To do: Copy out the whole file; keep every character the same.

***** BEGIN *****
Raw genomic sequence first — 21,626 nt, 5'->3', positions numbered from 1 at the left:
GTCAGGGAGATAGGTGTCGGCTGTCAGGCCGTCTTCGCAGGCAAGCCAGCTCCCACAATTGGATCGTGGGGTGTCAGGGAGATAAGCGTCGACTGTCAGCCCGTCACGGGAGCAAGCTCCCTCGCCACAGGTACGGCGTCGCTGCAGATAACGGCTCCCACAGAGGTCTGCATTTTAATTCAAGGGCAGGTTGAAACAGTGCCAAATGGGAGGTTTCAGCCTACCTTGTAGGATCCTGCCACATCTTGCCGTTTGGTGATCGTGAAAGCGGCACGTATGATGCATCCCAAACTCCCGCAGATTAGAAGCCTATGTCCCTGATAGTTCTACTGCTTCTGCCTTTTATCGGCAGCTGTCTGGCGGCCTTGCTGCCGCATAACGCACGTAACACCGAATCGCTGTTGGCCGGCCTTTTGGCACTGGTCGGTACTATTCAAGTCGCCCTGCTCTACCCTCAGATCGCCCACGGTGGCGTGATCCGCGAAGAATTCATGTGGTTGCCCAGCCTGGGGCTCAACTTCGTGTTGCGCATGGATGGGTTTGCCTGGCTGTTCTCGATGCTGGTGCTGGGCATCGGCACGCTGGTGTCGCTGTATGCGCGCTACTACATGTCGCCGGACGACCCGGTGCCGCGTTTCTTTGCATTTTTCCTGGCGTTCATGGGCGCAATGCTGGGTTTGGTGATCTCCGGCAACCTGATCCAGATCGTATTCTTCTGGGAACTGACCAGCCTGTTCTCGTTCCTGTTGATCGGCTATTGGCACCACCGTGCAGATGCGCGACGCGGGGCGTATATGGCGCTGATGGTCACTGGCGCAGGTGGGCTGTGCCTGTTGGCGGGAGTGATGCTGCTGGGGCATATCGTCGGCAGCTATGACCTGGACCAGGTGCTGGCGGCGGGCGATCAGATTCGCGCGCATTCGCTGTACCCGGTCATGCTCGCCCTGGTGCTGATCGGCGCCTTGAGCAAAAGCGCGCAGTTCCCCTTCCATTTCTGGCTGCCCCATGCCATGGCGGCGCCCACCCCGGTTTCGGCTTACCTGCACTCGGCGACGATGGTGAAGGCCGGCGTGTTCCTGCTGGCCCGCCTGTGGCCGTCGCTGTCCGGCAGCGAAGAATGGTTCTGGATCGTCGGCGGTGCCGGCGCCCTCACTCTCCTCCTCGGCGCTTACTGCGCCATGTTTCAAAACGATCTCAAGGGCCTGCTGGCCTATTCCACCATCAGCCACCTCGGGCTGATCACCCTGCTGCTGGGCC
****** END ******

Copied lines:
Raw genomic sequence first — 21,626 nt, 5'->3', positions numbered from 1 at the left:
GTCAGGGAGATAGGTGTCGGCTGTCAGGCCGTCTTCGCAGGCAAGCCAGCTCCCACAATTGGATCGTGGGGTGTCAGGGAGATAAGCGTCGACTGTCAGCCCGTCACGGGAGCAAGCTCCCTCGCCACAGGTACGGCGTCGCTGCAGATAACGGCTCCCACAGAGGTCTGCATTTTAATTCAAGGGCAGGTTGAAACAGTGCCAAATGGGAGGTTTCAGCCTACCTTGTAGGATCCTGCCACATCTTGCCGTTTGGTGATCGTGAAAGCGGCACGTATGATGCATCCCAAACTCCCGCAGATTAGAAGCCTATGTCCCTGATAGTTCTACTGCTTCTGCCTTTTATCGGCAGCTGTCTGGCGGCCTTGCTGCCGCATAACGCACGTAACACCGAATCGCTGTTGGCCGGCCTTTTGGCACTGGTCGGTACTATTCAAGTCGCCCTGCTCTACCCTCAGATCGCCCACGGTGGCGTGATCCGCGAAGAATTCATGTGGTTGCCCAGCCTGGGGCTCAACTTCGTGTTGCGCATGGATGGGTTTGCCTGGCTGTTCTCGATGCTGGTGCTGGGCATCGGCACGCTGGTGTCGCTGTATGCGCGCTACTACATGTCGCCGGACGACCCGGTGCCGCGTTTCTTTGCATTTTTCCTGGCGTTCATGGGCGCAATGCTGGGTTTGGTGATCTCCGGCAACCTGATCCAGATCGTATTCTTCTGGGAACTGACCAGCCTGTTCTCGTTCCTGTTGATCGGCTATTGGCACCACCGTGCAGATGCGCGACGCGGGGCGTATATGGCGCTGATGGTCACTGGCGCAGGTGGGCTGTGCCTGTTGGCGGGAGTGATGCTGCTGGGGCATATCGTCGGCAGCTATGACCTGGACCAGGTGCTGGCGGCGGGCGATCAGATTCGCGCGCATTCGCTGTACCCGGTCATGCTCGCCCTGGTGCTGATCGGCGCCTTGAGCAAAAGCGCGCAGTTCCCCTTCCATTTCTGGCTGCCCCATGCCATGGCGGCGCCCACCCCGGTTTCGGCTTACCTGCACTCGGCGACGATGGTGAAGGCCGGCGTGTTCCTGCTGGCCCGCCTGTGGCCGTCGCTGTCCGGCAGCGAAGAATGGTTCTGGATCGTCGGCGGTGCCGGCGCCCTCACTCTCCTCCTCGGCGCTTACTGCGCCATGTTTCAAAACGATCTCAAGGGCCTGCTGGCCTATTCCACCATCAGCCACCTCGGGCTGATCACCCTGCTGCTGGGCC